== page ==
In "Ace in the Hole", the back story of Bruce's Great Dane, Ace, is explored. Dogfighting is dealt with, and while I would never support such a thing, I was incredibly annoyed with the episode. The dogfight baddie is called "the scum", and Terry makes a comment about him being surprised that he could "sink any lower". I'm sorry, but sure, the guy's a criminal, but what about all the villains in the show that tried, or even succeeded in taking innocent lives? A dogfighting boss is somehow worse? (In a flashback scene, showing Ace the puppy be electrically shocked with a special glove is apparently far too much! So why is it ok to see people get shocked just about every other episode?) There's also a cheap statement against poaching ("Speak No Evil"). For the most part, however, the "statement episodes" were mostly well-intentioned and towards youth (such as the anti-drug episodes "The Winning Edge" and "Hooked Up").
In one travesty of an episode ("Zeta"), an infiltration/assassin robot finds a heart and comes to desire good upon mankind. And what's even worse, Batman helps him escape from the NSA agents attempting to destroy him (as he truly has gone rogue). Doesn't it just give you the warm fuzzies all over?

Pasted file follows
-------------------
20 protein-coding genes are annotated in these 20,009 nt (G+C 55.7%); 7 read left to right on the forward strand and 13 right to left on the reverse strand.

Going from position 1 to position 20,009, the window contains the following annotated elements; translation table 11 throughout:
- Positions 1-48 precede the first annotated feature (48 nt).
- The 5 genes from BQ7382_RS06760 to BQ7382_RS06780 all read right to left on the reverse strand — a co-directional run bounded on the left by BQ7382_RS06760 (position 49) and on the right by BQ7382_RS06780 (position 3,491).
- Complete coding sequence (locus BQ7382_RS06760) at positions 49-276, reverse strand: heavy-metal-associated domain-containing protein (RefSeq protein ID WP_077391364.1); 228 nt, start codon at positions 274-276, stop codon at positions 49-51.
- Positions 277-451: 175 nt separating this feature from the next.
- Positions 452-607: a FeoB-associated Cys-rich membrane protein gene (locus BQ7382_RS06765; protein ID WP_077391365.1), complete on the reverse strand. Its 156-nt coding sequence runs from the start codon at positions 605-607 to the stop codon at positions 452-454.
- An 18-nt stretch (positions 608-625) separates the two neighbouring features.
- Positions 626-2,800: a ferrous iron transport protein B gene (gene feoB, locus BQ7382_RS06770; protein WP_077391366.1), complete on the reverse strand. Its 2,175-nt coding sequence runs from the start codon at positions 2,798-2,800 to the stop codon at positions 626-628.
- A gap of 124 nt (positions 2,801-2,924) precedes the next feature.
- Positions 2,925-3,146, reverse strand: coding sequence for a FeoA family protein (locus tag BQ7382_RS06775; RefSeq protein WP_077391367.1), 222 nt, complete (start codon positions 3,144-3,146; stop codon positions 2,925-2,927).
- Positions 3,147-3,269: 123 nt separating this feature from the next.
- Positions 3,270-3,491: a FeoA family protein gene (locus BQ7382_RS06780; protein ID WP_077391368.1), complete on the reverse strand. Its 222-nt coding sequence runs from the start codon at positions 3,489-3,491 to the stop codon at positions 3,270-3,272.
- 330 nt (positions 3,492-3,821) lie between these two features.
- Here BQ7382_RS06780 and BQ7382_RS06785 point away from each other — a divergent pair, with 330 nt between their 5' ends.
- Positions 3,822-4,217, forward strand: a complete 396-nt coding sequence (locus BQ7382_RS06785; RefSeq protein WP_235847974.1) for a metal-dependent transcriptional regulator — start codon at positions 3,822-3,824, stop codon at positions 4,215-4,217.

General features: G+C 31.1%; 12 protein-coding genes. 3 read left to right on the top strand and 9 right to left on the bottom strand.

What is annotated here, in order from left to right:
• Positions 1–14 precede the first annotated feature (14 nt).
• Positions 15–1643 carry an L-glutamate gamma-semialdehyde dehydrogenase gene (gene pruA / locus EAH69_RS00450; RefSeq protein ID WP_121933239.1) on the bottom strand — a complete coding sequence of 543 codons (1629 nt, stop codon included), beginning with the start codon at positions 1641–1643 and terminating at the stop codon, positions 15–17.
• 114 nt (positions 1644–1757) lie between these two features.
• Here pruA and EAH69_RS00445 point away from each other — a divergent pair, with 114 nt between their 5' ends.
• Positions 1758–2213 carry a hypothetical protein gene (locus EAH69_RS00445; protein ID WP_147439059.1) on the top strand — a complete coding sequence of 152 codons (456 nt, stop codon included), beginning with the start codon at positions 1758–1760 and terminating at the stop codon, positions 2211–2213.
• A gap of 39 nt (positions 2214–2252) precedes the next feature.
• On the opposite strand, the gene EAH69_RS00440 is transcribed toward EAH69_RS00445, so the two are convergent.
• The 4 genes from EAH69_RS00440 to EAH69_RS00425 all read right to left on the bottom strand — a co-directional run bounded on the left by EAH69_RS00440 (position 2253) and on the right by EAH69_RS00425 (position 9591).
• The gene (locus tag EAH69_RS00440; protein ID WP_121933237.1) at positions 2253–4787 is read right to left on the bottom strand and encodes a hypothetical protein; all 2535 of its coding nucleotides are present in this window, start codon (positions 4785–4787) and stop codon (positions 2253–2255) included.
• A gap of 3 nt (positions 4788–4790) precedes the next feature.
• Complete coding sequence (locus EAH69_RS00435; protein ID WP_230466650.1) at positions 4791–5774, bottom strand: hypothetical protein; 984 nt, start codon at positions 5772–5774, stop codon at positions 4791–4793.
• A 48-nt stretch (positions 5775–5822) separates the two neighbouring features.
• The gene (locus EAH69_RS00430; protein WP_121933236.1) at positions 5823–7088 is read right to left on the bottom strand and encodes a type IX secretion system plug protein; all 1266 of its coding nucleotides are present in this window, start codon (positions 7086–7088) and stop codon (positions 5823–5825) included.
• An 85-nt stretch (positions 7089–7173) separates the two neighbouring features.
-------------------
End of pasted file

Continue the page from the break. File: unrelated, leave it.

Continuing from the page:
In the two-part "Curse of the Kobra", the snake-obsessed cult Kobra find a way, via stealing from a paleontologist, to splice dinosaur DNA with humans. Everyone can guess just how I felt about this episode; I need go no further.
The music to the show is quite intense. A mixture of hard rock/metal and techno, the music helps give the show its edgy feel. While not every single segment of the score is amazing, the majority of it is nothing less than awesome. Somewhat less multi-dimensional than Hans Zimmer's scores for Nolan's films, I still find it hard to ask for better music for a "kids' show" version of a futuristic Batman. A soundtrack was even released, featuring parts of episodes from Season 1. (Together with the main theme, the opening title to the show is amazing.) The only unfortunate thing is, the rest of the music is unavailable. Oh, woe!
The show is a tad darker and scarier than one might expect for children. People occasionally die, and many of the villains are quite frightening looking. The grittier aspects of the show were more a pleasant turn of events for me, however. I did enjoy the futuristic elements, quite a bit. For the most part, it was only "cool stuff" such as technological advancements and the like and little of the darker side of the future that I believe in (and much science fiction touches on), but I suppose that's all right.
In the end, the strength of the show comes from Batman and Batman alone. Barring all the disenchanting elements listed above, barring the fact that the young Terry is often beaten up and groans in pain too much, we have the best adaptation of Batman up until Batman Begins and The Dark Knight. The suit technology (it can appear invisible--and if you think that's pure science fiction, then may I say that you are behind the times), the revamped Batmobile (It flies!), and all the advanced aspects of him, his tools and tactics, and also the show make this a not-to-bad attempt at the Batman franchise.